Beauty and the Beast (2017) – Film Review
Cast: Emma Watson, Dan Stevens, Luke Evans, Josh Gad, Kevin Kline, Ian McKellen, Ewan McGregor, Emma Thompson, Stanley Tucci,
Director: Bill Condon
Synopsis: A live action retelling of the story of a young woman who becomes the prisoner of a terrifying beast in a frightening castle, who’s running out of time to lift a terrible curse placed upon him…
Review: When as a studio you have made an extremely successful bunch of animated films, many of which truly are timeless classics, where do you go from there? The answer is simple really, bring said classics back to the big screen by retelling them via the magic of live action movie making. For Disney Studios, that certainly is the plan and they’re certainly going full steam ahead. First came Maleficent, then Cinderella, The Jungle Book, and now the tale as old as time has received the live action treatment. Disney’s 1991 animated classic is beloved by just about everyone with a pulse (probably) so the challenge facing the filmmakers cannot have been an easy one, but it is one that they rose to in magnifique style!
Given how beloved the animated version is, there’s much here that they have wisely decided not to alter with things too much. The story is essentially the same as the beautiful Belle, who’s not much liked by the other people in her sleepy little French village, except for Gaston (Evans) of course, who lusts after her. However Belle’s feelings for Gaston are not mutual, understandable given he’s an extremely pompous idiot. But when Belle’s father ends up imprisoned by the Beast, she offers to take his place, and of course they fall in love in true Disney fashion. The script written by Stephen Chbosky and Evan Spiliotopoulos does follow its predecessor for the most part, but does make the brave but inspired choice to add some new material, which adds just that little bit more depth to the story.
Watson really fits the role of Belle perfectly, she’s sweet, beautiful and certainly isn’t afraid to speak her mind when she has to. Dan Stevens also puts in a really solid performance as the eponymous Beast. His beastly appearance is achieved via motion capture and though is a little jarring to look at first, it is overall very well done, and when he needs to be scary, he certainly is scary, which may frighten some of the younger viewers. The leading duo certainly have the chemistry that is needed to ensure that this remake didn’t end up being a monstrosity of hideous proportions. The rest of the supporting cast is impeccably cast, Evans is tremendous as Gaston, with Ian McKellen as Cogsworth, Emma Thompson as Mrs Potts, and Ewan McGregor as the scene stealing Lumiere, and the CG for these guys is for the most part, really well done. The controversy surrounding Josh Gad’s LeFou has certainly generated a lot of attention, and though his character is obviously that way inclined, its not in-your-face in the slightest.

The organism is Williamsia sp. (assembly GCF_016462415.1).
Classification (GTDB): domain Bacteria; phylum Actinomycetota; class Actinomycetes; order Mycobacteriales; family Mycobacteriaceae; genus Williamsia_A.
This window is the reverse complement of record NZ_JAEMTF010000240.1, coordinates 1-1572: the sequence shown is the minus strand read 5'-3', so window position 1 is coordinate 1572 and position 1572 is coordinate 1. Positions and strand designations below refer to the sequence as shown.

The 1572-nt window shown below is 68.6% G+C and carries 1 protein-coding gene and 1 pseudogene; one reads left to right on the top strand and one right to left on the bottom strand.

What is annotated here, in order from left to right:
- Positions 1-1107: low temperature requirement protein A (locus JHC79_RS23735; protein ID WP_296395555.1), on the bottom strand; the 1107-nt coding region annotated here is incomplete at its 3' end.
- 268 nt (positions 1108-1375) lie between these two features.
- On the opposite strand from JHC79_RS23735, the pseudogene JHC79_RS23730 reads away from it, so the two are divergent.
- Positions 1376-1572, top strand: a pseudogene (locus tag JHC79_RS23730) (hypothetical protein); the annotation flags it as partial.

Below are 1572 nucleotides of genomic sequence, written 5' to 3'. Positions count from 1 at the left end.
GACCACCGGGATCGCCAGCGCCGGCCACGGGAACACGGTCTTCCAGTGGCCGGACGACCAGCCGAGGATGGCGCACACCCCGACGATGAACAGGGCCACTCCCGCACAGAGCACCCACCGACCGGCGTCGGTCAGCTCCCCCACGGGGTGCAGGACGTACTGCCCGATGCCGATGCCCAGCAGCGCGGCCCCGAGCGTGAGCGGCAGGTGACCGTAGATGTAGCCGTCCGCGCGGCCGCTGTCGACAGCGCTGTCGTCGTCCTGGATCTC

It wouldn’t be a Disney film without the music, and though there are a few new additions in terms of musical numbers, the standout (again) is Lumiere’s rendition of Be Our Guest. Watson too is able to hold her own on the musical side of things and though her versions of songs like Something There don’t quite match up to the versions performed in the animated predecessor, indeed all of the songs from said version are much better, but the tunes are more than pleasant to listen to. What is recaptured tremendously well is the magical nature of the story, which is no small part down to the gorgeous production design and set decoration by Sarah Greenwood and Katie Spencer. Jacqueline Durran’s costumes too are just beautifully recreated and extremely award worthy. Sales of yellow dresses are likely to go through the roof!
Whatever inspired Disney and their mission to recreate their animated masterpieces into live action we may never know, but what we do know is they’re pulling it out of the bag time after time. The key job of a remake is to take a story that audiences are familiar with and breathe new life into said story, and while the animated feature is and will always be an animated masterpiece, this re-imagining of the tale as old as time, is certainly worth your time.